CIA Told Obama Case for Bin Laden Being in Abbottabad Was Weaker Than WMD in Iraq
Peter Bergen, CNN's national security analyst, said Sunday that President Obama was informed by CIA Deputy Director Michael Morell in December 2010 "that the circumstantial case that Iraq had weapons of mass destruction was better than the circumstantial case that bin Laden was in Abbottabad."
This astonishing revelation was made on CBS's Face the Nation (video follows with transcript and commentary):
BOB SCHEIFFER, HOST: Peter Bergen, I want to ask you, your book comes out Tuesday. You've been looking at this-- Graham concentrated mostly on the decision making toward the end. You've been looking at this for a long time. What did you find out that you find most significant?
PETER BERGEN, CNN NATIONAL SECURITY ANALYST, AUTHOR "MANHUNT": Well, it's getting to the-- getting to the question of the President's decision for a minute. Michael Morell, the deputy director of the CIA in-- around December, the-- before the May raid, told the President that the circumstantial case that Iraq had weapons of mass destruction was better than the circumstantial case that bin Laden was in Abbottabad. That's a pretty amazing comment.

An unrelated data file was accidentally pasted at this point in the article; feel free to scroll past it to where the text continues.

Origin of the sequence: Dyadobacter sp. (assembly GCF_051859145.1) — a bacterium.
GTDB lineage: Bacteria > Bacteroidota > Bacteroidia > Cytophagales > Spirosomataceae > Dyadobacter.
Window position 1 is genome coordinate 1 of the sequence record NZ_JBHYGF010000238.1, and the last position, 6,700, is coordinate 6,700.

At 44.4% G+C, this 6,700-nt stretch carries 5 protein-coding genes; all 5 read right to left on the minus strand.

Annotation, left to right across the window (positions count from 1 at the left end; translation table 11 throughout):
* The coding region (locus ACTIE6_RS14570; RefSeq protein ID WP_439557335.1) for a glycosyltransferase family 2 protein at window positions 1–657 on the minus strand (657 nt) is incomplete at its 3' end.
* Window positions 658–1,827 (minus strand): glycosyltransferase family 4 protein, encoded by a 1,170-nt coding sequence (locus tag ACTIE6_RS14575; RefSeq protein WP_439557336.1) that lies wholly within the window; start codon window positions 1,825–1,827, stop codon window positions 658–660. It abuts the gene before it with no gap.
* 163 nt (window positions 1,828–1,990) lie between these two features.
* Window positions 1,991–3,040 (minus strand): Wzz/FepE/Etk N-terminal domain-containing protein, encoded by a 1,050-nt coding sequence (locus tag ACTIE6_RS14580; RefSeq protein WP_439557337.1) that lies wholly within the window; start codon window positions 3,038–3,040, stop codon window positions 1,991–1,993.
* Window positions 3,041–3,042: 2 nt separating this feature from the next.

BOB SCHIEFFER: Really!
PETER BERGEN: And President Obama asked Morell and others, why is it that so many people have different percentages about the possibility that bin Laden is there, and Morell says something along the lines that a lot of this is about your experience. The people hunting bin Laden have a higher degree. The people who spent years doing this, have a highest degree of certitude. The people who are involved in the WMD problem in Iraq tend to have a lower degree of certitude. But as Graham said, you know, when your two most senior advisers and your second-most senior military adviser are both sort of advising you to do something pretty different, it is an amazing decision that he made. I also reported on the ground in-- in Abbottabad was able to get inside bin Laden's compound.
As Abbottabad, Pakistan, was where American forces killed bin Laden roughly five months later, this is a truly remarkable statement by Bergen.
And he's not to be taken lightly.
Beyond his contributions to CNN and Time magazine, Bergen is the director of the National Security Studies Program at the New America Foundation. From 2003 to 2007 he was an adjunct professor at the Paul H. Nitze School of Advanced International Studies at Johns Hopkins University. After that he was an adjunct lecturer at the Kennedy School of Government at Harvard University in 2008.
He is also noted for having interviewed bin Laden in 1997.
As such, it will be very interesting to see how these revelations are greeted in the coming days as the Obama administration and his adoring press take a victory lap on the one year anniversary of bin Laden's assassination.